Ten years on from her excessively airbrushed GQ cover, natural beauty Kate Winslet falls foul of the retouchers again on the November 2013 cover of US Vogue
BY Katy Young | 15 October 2013
Remember that controversial GQ cover with Kate Winslet back in 2003? The one where she had her thighs, hips and famous curves airbrushed down two thirds of their actual size into a supermodel size-something?
US Vogue seemingly doesn't. Ten years after that dramaticaly doctored photo was published alongside an interview in which Winslet said "I'm completely physically comfortable with who I am and I have no particular issues any more", and the Oscar-winning actress was forced to defend herself against public criticism, stating: "The retouching is excessive. I do not look like that and more importantly, I don't desire to look like that" the retouchers have been at it again.
One third of Winslet, on the cover of GQ in 2003.
This time it's for the November issue of US Vogue (yes that is her on the right, and not Victoria's Secret model Candice Swanepoel - her 14 years junior lookey-likey, on the left).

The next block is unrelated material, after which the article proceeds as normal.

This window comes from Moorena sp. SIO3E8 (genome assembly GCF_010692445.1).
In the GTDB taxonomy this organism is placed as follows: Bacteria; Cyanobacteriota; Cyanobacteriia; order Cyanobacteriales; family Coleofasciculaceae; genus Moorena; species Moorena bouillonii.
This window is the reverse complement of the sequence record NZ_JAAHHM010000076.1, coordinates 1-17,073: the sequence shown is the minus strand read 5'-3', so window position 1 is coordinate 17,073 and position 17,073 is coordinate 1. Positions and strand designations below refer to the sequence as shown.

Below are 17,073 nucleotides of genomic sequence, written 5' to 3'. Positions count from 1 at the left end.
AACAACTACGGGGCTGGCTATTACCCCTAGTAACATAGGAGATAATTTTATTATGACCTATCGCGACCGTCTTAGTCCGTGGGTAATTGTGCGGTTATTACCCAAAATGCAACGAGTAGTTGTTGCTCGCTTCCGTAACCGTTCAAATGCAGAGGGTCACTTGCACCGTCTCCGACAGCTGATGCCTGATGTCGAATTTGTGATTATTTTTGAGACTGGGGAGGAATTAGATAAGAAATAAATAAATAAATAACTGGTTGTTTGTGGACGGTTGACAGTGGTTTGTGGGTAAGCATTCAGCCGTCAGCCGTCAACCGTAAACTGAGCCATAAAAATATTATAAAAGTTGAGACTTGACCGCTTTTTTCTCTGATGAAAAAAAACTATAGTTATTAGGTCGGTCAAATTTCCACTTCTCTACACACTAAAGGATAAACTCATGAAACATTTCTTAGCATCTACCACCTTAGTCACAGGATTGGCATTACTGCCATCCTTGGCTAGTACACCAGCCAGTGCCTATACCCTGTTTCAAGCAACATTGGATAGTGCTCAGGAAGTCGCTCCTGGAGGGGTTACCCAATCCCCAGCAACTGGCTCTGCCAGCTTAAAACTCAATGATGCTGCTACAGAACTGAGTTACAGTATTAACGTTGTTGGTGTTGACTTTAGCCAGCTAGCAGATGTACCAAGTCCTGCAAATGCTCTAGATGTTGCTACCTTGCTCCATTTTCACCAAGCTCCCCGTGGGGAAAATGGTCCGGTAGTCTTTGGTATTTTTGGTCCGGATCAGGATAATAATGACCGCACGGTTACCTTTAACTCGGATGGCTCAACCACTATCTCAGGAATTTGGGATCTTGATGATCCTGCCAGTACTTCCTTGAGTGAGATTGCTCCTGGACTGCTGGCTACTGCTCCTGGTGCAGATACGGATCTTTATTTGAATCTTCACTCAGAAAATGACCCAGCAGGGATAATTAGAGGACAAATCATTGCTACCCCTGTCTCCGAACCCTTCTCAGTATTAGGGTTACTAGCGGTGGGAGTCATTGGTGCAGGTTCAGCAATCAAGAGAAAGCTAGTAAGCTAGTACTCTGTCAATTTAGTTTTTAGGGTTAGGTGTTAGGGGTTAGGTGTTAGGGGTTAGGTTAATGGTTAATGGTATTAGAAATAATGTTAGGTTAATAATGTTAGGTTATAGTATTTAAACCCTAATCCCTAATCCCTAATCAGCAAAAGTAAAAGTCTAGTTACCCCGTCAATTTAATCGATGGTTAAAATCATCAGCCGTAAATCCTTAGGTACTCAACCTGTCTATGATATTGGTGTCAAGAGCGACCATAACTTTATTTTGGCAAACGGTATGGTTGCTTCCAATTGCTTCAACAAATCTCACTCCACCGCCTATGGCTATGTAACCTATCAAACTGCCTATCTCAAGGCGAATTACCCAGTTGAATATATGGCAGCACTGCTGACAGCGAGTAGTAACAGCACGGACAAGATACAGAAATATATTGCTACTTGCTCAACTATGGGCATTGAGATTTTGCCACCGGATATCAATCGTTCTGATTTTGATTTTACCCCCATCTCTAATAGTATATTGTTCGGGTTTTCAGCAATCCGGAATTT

Is that you Kate? South African model, Candice Swanepoel, looks startingly like Winslet.
As The Telegraph reported back in 2011, Winslet is part of a Hollywood collective that includes Rachel Weisz and Emma Thompson, who are taking a stance against plastic surgery. "It goes against my morals, the way that my parents brought me up and what I consider to be natural beauty. I will never give in," said Winslet.
Kate Winslet, minus the retouching. Photo: Getty.
But it seems to Photoshop-happy art directors at Vogue do not concur, smoothing, lifting, resculpting and wiping away the years - as well as a couple of moles - from her 38-year-old face.
In 2003, Winslet and her agent stated that they were not complicit in the trimming-down and stretching that had occured for GQ.
"Once you shoot them, the magazine has them and can do what they will with them, and the actor is really not part of that approval process," Winslet's agent told the BBC, with the Titanic actress adding: "I actually have a Polaroid that the photographer gave me on the day of the shoot I can tell you they've reduced the size of my legs by about a third. For my money it looks pretty good the way it was taken," she said.
We can't wait to hear what her reaction will be to this new, arguably more controversial, remodification. Awkward...